“I love the Gulf of Mexico,” says Jeff. “From alligators in the wetlands and sunsets over the marshes to its salty air and the sight of blue crabs scampering over tidal oyster reefs. I love this place.”
Jeff was hired by the Conservancy to manage a $3 million Recovery Act project to restore 1.5 miles of oyster reef at Mobile Bay. Soon thereafter, he found himself leading the Conservancy’s oil spill recovery efforts along Alabama’s coast. His role at the Conservancy was then expanded to encompass other conservation and restoration activities along Alabama’s coast.
Prior to the Conservancy, Jeff worked as an environmental consultant and storm water professional for large industrial clients and developers throughout Alabama. He has also worked as a hazardous and non-hazardous waste broker, which included cleaning contaminated sites and oil spills.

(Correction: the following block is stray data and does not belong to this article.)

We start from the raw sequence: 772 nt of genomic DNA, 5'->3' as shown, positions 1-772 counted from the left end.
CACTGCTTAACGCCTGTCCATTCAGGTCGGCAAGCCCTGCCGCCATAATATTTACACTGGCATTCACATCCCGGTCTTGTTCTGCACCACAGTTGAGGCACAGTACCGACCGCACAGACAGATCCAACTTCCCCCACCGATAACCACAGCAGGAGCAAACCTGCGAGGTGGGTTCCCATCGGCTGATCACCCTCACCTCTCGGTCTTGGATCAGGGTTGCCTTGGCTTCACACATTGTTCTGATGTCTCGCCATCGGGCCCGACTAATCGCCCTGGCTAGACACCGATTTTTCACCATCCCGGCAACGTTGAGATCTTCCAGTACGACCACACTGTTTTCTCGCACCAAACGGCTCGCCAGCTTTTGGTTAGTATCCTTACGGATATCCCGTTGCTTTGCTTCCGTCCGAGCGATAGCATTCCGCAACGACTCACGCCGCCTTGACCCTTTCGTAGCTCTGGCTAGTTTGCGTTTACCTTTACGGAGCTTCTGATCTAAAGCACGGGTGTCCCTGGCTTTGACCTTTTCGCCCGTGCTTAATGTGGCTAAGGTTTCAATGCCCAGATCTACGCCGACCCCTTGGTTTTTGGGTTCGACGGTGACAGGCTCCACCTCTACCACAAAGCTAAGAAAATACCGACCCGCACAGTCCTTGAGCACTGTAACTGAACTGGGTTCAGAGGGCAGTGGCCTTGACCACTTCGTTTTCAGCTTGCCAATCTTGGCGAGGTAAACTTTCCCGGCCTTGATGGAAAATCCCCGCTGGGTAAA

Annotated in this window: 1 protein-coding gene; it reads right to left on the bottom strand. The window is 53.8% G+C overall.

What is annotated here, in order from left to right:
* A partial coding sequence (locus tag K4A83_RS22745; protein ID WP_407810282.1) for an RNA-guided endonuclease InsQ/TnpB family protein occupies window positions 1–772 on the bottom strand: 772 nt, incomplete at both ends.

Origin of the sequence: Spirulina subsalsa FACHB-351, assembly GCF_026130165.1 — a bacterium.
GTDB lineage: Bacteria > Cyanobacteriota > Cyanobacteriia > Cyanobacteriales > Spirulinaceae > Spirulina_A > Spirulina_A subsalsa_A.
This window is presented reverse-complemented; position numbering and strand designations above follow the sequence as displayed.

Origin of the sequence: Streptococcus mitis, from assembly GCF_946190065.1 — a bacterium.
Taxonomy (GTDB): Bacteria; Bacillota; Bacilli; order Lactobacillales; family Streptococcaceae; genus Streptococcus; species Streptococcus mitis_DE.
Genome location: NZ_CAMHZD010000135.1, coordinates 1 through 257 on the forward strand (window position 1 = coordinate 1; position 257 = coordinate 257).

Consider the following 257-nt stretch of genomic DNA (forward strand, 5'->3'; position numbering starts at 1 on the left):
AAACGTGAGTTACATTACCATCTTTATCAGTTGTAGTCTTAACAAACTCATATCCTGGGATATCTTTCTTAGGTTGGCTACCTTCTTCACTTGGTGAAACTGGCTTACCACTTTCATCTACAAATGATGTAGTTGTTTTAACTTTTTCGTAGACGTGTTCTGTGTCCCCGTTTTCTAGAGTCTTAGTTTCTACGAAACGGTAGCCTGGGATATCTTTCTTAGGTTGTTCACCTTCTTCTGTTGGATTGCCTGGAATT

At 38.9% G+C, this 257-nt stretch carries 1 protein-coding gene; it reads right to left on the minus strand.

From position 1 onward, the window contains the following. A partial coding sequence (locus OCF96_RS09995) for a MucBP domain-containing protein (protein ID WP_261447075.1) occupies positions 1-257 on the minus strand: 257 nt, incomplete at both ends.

Jeff, who earned a degree in environmental studies from the University of California at Santa Cruz, says life on the Gulf has a “priceless quality that is unmatched in bounty and possibility. It’s not appreciated for the natural resources that sustain the livelihoods of not only Gulf Coast residents, but much of the entire country as well. Who would have thought that it would take the largest environmental disaster in United States’ history for the Gulf to be recognized for its’ contributions? But hopefully this disaster made us realize that by working together with a sustainable frame of mind, we can achieve a more resilient and more bountiful Gulf of Mexico that will continue to support the quality of life that is our home.”